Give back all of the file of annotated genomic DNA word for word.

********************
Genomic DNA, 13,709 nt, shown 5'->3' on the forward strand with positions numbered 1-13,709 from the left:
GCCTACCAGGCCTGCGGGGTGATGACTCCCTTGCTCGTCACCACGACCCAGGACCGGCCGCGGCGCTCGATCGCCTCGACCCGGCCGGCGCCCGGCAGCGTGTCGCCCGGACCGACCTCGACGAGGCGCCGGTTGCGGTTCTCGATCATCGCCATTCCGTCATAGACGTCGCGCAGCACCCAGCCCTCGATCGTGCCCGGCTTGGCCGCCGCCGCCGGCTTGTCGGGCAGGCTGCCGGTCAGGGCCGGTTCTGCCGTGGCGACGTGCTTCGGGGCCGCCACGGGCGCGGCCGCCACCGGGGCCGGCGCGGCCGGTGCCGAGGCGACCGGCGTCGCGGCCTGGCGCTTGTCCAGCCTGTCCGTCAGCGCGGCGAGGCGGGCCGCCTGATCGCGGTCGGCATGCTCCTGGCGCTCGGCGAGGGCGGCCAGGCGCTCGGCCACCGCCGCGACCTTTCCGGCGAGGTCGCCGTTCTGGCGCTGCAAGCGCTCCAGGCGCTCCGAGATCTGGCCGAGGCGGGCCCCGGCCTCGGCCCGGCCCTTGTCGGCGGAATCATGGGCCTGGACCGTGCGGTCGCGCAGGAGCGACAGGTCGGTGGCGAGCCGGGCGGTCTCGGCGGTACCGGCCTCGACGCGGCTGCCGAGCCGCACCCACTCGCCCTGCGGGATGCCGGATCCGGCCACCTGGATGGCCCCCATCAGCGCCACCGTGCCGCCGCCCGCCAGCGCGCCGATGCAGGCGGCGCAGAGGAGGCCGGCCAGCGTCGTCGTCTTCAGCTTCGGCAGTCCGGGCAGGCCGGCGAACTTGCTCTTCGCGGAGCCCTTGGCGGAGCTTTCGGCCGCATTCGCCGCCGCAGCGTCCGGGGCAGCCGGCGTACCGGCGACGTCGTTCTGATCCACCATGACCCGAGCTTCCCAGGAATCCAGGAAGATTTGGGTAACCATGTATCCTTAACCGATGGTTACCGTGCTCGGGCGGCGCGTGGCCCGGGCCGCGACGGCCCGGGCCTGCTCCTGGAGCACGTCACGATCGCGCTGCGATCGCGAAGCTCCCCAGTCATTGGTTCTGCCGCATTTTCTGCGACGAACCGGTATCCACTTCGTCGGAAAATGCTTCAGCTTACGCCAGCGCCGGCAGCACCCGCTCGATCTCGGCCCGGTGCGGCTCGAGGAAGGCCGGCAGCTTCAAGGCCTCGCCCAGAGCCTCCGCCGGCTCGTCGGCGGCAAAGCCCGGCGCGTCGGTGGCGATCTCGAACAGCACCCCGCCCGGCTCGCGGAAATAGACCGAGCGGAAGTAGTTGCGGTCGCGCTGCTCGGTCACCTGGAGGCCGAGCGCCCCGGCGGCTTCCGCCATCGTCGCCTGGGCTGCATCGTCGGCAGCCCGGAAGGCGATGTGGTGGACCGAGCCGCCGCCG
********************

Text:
Genomic DNA, 13,709 nt, shown 5'->3' on the forward strand with positions numbered 1-13,709 from the left:
GCCTACCAGGCCTGCGGGGTGATGACTCCCTTGCTCGTCACCACGACCCAGGACCGGCCGCGGCGCTCGATCGCCTCGACCCGGCCGGCGCCCGGCAGCGTGTCGCCCGGACCGACCTCGACGAGGCGCCGGTTGCGGTTCTCGATCATCGCCATTCCGTCATAGACGTCGCGCAGCACCCAGCCCTCGATCGTGCCCGGCTTGGCCGCCGCCGCCGGCTTGTCGGGCAGGCTGCCGGTCAGGGCCGGTTCTGCCGTGGCGACGTGCTTCGGGGCCGCCACGGGCGCGGCCGCCACCGGGGCCGGCGCGGCCGGTGCCGAGGCGACCGGCGTCGCGGCCTGGCGCTTGTCCAGCCTGTCCGTCAGCGCGGCGAGGCGGGCCGCCTGATCGCGGTCGGCATGCTCCTGGCGCTCGGCGAGGGCGGCCAGGCGCTCGGCCACCGCCGCGACCTTTCCGGCGAGGTCGCCGTTCTGGCGCTGCAAGCGCTCCAGGCGCTCCGAGATCTGGCCGAGGCGGGCCCCGGCCTCGGCCCGGCCCTTGTCGGCGGAATCATGGGCCTGGACCGTGCGGTCGCGCAGGAGCGACAGGTCGGTGGCGAGCCGGGCGGTCTCGGCGGTACCGGCCTCGACGCGGCTGCCGAGCCGCACCCACTCGCCCTGCGGGATGCCGGATCCGGCCACCTGGATGGCCCCCATCAGCGCCACCGTGCCGCCGCCCGCCAGCGCGCCGATGCAGGCGGCGCAGAGGAGGCCGGCCAGCGTCGTCGTCTTCAGCTTCGGCAGTCCGGGCAGGCCGGCGAACTTGCTCTTCGCGGAGCCCTTGGCGGAGCTTTCGGCCGCATTCGCCGCCGCAGCGTCCGGGGCAGCCGGCGTACCGGCGACGTCGTTCTGATCCACCATGACCCGAGCTTCCCAGGAATCCAGGAAGATTTGGGTAACCATGTATCCTTAACCGATGGTTACCGTGCTCGGGCGGCGCGTGGCCCGGGCCGCGACGGCCCGGGCCTGCTCCTGGAGCACGTCACGATCGCGCTGCGATCGCGAAGCTCCCCAGTCATTGGTTCTGCCGCATTTTCTGCGACGAACCGGTATCCACTTCGTCGGAAAATGCTTCAGCTTACGCCAGCGCCGGCAGCACCCGCTCGATCTCGGCCCGGTGCGGCTCGAGGAAGGCCGGCAGCTTCAAGGCCTCGCCCAGAGCCTCCGCCGGCTCGTCGGCGGCAAAGCCCGGCGCGTCGGTGGCGATCTCGAACAGCACCCCGCCCGGCTCGCGGAAATAGACCGAGCGGAAGTAGTTGCGGTCGCGCTGCTCGGTCACCTGGAGGCCGAGCGCCCCGGCGGCTTCCGCCATCGTCGCCTGGGCTGCATCGTCGGCAGCCCGGAAGGCGATGTGGTGGACCGAGCCGCCGCCG